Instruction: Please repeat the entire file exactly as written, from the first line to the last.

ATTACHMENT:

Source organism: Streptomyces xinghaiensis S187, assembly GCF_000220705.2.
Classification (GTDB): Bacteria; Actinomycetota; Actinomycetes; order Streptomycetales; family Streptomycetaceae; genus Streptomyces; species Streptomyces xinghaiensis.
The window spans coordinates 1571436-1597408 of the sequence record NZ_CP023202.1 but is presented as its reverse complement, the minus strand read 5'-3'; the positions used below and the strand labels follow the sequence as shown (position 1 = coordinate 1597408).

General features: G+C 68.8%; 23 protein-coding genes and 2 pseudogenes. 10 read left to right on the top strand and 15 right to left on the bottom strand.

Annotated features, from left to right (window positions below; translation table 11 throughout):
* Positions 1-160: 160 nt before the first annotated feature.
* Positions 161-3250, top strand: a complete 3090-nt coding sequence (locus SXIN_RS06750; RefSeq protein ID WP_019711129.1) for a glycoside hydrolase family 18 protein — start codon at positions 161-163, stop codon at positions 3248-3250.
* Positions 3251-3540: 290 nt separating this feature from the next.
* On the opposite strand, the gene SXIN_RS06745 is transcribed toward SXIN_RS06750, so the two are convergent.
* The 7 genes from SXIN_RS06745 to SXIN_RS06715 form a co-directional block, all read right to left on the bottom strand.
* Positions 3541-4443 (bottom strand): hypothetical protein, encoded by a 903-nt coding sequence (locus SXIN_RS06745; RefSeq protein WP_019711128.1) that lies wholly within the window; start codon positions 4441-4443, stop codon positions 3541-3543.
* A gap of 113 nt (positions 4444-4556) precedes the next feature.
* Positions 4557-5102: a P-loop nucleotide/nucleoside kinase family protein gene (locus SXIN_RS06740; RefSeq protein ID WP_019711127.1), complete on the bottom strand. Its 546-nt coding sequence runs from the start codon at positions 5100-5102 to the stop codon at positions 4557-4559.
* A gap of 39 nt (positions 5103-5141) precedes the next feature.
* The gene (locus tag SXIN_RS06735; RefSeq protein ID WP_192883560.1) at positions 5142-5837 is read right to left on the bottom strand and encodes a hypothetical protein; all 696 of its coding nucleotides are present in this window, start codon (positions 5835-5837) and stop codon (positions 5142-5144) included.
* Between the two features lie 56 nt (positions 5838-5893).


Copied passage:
Source organism: Streptomyces xinghaiensis S187, assembly GCF_000220705.2.
Classification (GTDB): Bacteria; Actinomycetota; Actinomycetes; order Streptomycetales; family Streptomycetaceae; genus Streptomyces; species Streptomyces xinghaiensis.
The window spans coordinates 1571436-1597408 of the sequence record NZ_CP023202.1 but is presented as its reverse complement, the minus strand read 5'-3'; the positions used below and the strand labels follow the sequence as shown (position 1 = coordinate 1597408).

General features: G+C 68.8%; 23 protein-coding genes and 2 pseudogenes. 10 read left to right on the top strand and 15 right to left on the bottom strand.

Annotated features, from left to right (window positions below; translation table 11 throughout):
* Positions 1-160: 160 nt before the first annotated feature.
* Positions 161-3250, top strand: a complete 3090-nt coding sequence (locus SXIN_RS06750; RefSeq protein ID WP_019711129.1) for a glycoside hydrolase family 18 protein — start codon at positions 161-163, stop codon at positions 3248-3250.
* Positions 3251-3540: 290 nt separating this feature from the next.
* On the opposite strand, the gene SXIN_RS06745 is transcribed toward SXIN_RS06750, so the two are convergent.
* The 7 genes from SXIN_RS06745 to SXIN_RS06715 form a co-directional block, all read right to left on the bottom strand.
* Positions 3541-4443 (bottom strand): hypothetical protein, encoded by a 903-nt coding sequence (locus SXIN_RS06745; RefSeq protein WP_019711128.1) that lies wholly within the window; start codon positions 4441-4443, stop codon positions 3541-3543.
* A gap of 113 nt (positions 4444-4556) precedes the next feature.
* Positions 4557-5102: a P-loop nucleotide/nucleoside kinase family protein gene (locus SXIN_RS06740; RefSeq protein ID WP_019711127.1), complete on the bottom strand. Its 546-nt coding sequence runs from the start codon at positions 5100-5102 to the stop codon at positions 4557-4559.
* A gap of 39 nt (positions 5103-5141) precedes the next feature.
* The gene (locus tag SXIN_RS06735; RefSeq protein ID WP_192883560.1) at positions 5142-5837 is read right to left on the bottom strand and encodes a hypothetical protein; all 696 of its coding nucleotides are present in this window, start codon (positions 5835-5837) and stop codon (positions 5142-5144) included.
* Between the two features lie 56 nt (positions 5838-5893).